Jamaica Dockyard

From Naval History Archive
Jump to navigationJump to search
H.M. Dockyard, Jamaica
Ensign of the Royal Navy animated.gif
Part of Jamaica Station
(1675-1830)
North America, West Indies and Newfoundland Station
(1830-1837)
North America and West Indies Station
(1837-1905)
Port Royal, Jamaica
Site information
OperatorRoyal Navy
Controlled byThe Navy Board (1675-1832)
Board of Admiralty (1832-1905)
Site history
In use1675-1905
FateNaval Heritage Center

This article was created on Wikipedia by editors of Naval History Archive
Jamaica Dockyard also known as Port Royal Dockyard was a British Royal Naval Dockyard located at Port Royal, Jamaica. It was established 1675 and closed in 1905.

The dockyard was initially administered by officials and staff of the Navy Board then later the Board of Admiralty. It was part of the Jamaica Station (1675-1823), then the West Indies, Halifax and Newfoundland Station from (1823-1839) and finally the North America and West Indies Station from (1839-1905).

History

In 1675 the British first made use of a wharf at Port Royal and assigned a resident Naval Officer to superintend these facilities;. Following the 1692 earthquake, Port Royal never fully recovered from its preeminent position as a major commercial center. Despite this the dockyard served as the headquarters of the British Royal Navy in the Caribbean. From the eighteenth century until the and nineteenth century, various refurbishments and upgrade work were undertaken to improve its docks, facilities fortifications and. From 1735 new wharves and storehouses were built at this time, as well as housing for the officers of the Yard.

Over the next thirty years, more facilities were added: cooperages, workshops, sawpits, and accommodation (including a canteen) for the crews of ships being careened there. by the end of the 18th century a small Victualling Yard had been added to the east of the yard, prior to this ships had had to go to Kingston and other settlements to take on supplies) and in 1817 a Royal Naval Hospital was constructed the west of the yard. The dockyard and continued to be an important naval base until 1905 when it was closed.

The dockyard was first administered by the Navy Board and later Board of Admiralty until 1869 after which it was administered as part of the Department of the Director Dockyards of the Admiralty. It was a component part of the Jamaica Station until 1823 then part of the West Indies, Halifax and Newfoundland Station until 1839, then finally part of North America and West Indies Station until 1905.[1]

Administration of the dockyard

The Master Shipwright was usually the key official at the royal navy dockyards until the introduction of resident commissioners by the Navy Board who were responsible for administrating naval yards; after which he became deputy to the resident commissioner. In 1832 the post of Resident Commissioner of the Navy was usually replaced by the post of Admiral-Superintendent. However the commissioner was replaced later by a Commodore-in-Charge, Jamaica.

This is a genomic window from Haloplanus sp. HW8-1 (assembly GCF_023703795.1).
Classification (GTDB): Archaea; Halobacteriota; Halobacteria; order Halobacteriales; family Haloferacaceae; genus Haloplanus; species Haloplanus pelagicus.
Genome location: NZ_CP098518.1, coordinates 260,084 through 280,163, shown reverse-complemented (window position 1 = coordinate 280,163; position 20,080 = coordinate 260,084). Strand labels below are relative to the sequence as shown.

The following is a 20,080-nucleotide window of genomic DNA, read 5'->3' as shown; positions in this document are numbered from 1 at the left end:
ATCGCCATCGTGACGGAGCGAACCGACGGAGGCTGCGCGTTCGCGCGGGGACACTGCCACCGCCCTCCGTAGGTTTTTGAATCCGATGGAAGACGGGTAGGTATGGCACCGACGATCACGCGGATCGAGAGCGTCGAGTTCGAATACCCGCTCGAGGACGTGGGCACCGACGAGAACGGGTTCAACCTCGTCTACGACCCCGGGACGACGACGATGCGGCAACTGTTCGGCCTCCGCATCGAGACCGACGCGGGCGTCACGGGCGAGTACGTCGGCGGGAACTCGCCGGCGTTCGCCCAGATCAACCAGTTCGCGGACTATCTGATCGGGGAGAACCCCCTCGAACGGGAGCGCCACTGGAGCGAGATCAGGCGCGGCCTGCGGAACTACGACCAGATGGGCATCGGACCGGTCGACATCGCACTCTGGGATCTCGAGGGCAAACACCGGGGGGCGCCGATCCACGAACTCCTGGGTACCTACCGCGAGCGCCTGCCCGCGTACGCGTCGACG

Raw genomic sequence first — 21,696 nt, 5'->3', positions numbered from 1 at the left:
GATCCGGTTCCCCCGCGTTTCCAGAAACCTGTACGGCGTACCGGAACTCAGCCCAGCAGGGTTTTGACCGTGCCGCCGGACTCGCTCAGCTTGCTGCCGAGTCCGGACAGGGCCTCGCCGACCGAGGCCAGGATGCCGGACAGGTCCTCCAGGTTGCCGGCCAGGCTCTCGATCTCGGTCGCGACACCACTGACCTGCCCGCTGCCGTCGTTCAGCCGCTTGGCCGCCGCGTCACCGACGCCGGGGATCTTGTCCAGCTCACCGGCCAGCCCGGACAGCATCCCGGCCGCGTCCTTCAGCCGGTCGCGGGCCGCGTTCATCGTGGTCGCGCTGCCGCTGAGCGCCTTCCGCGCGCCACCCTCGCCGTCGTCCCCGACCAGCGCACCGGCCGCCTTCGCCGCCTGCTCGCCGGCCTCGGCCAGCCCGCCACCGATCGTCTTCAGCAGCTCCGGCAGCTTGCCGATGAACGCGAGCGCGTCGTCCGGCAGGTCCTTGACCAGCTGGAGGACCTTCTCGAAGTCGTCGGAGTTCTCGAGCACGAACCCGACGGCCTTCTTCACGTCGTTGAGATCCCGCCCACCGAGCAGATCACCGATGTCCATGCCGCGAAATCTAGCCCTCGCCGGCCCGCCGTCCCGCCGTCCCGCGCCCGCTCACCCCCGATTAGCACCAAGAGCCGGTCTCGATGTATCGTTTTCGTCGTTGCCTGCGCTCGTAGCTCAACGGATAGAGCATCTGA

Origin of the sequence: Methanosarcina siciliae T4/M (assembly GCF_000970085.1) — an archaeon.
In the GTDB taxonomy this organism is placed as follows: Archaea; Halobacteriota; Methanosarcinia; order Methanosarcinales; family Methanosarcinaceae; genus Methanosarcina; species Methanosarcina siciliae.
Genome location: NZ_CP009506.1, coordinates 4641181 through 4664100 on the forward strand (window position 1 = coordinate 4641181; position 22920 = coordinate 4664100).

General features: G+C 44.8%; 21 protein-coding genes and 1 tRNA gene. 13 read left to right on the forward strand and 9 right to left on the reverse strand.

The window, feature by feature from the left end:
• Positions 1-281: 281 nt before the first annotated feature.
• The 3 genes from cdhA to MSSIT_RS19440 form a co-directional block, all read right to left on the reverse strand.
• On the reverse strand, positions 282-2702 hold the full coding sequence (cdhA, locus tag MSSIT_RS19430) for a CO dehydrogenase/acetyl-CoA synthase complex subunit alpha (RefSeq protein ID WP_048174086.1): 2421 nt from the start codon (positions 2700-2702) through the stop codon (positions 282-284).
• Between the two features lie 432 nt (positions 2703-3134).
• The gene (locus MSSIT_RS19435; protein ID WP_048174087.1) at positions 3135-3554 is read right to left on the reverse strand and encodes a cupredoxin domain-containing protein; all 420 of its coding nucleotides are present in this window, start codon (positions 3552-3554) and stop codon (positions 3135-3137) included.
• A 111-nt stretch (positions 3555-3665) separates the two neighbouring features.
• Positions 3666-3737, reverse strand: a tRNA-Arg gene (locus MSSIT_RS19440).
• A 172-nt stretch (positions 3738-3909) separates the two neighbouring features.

Superintendent, Jamaica Dockyard

Resident Commissioner, Jamaica

Master Shipwright, Jamaica Dockyard

Master Attendant, Jamaica Dockyard

Post holders included:

  1. 1728-1731, James Patterson
  2. 1731-1740, John Cock
  3. 1779, William Forfar
  4. 1814-1820 Francis Owen.
  5. 1820-1825, William Oliver.
  6. 1825-1828, William White.
  7. 1901-1905, Henry H. Hatchard

Storekeeper, Jamaica Dockyard

Post holders included:

  1. 1692, Edmond Allen (also Muster Master)[2]
  2. 1727-1729, John Potter.
  3. 1729 Aug-Sep, Nathaniel Shepherd.
  4. 1729-1736, Edward Chiles.
  5. 1736-1745, George Hinde
  6. 1745-1747, William Campbell.
  7. 1747-1750, Mathew Wallen.
  8. 1750/-1770, John Patterson.
  9. 1770-1775, James Burnett.
  10. 1775-1780, Samuel Holman.(also Muster Master)[3]
  11. 1780, Robert Lewis Allen.(also Muster Master)[4]

Naval Storekeeper, Jamaica

Included:

  1. 1814-1820, A. N. Yates.
  2. 1820-1825, Charles H. Smith.
  3. 1825-1828, Peter Mitch Magnan.

Commodore-in-Charge, Jamaica

Naval and Victualling Store Officer

Included:

  1. 1903-1905, J. H. Aitken Esq.

Chief Engineer, Jamaica

Included:

  1. 1903-1905, Engineer Lieutenant, Victor E. Snook.
  1. Cundall, Frank (1915). Historic Jamaica : With fifty-two illustrations. England: London : Published for the Institute of Jamaica by the West India Committee. p. xxii.
  2. Collinge, J.M. "Alphabetical list of officials: A-J British History Online". www.british-history.ac.uk. London, England.: University of London. pp. 81–116. Retrieved 12 December 2019.
  3. Collinge. pp.81-116.
  4. Collinge. pp.81-116.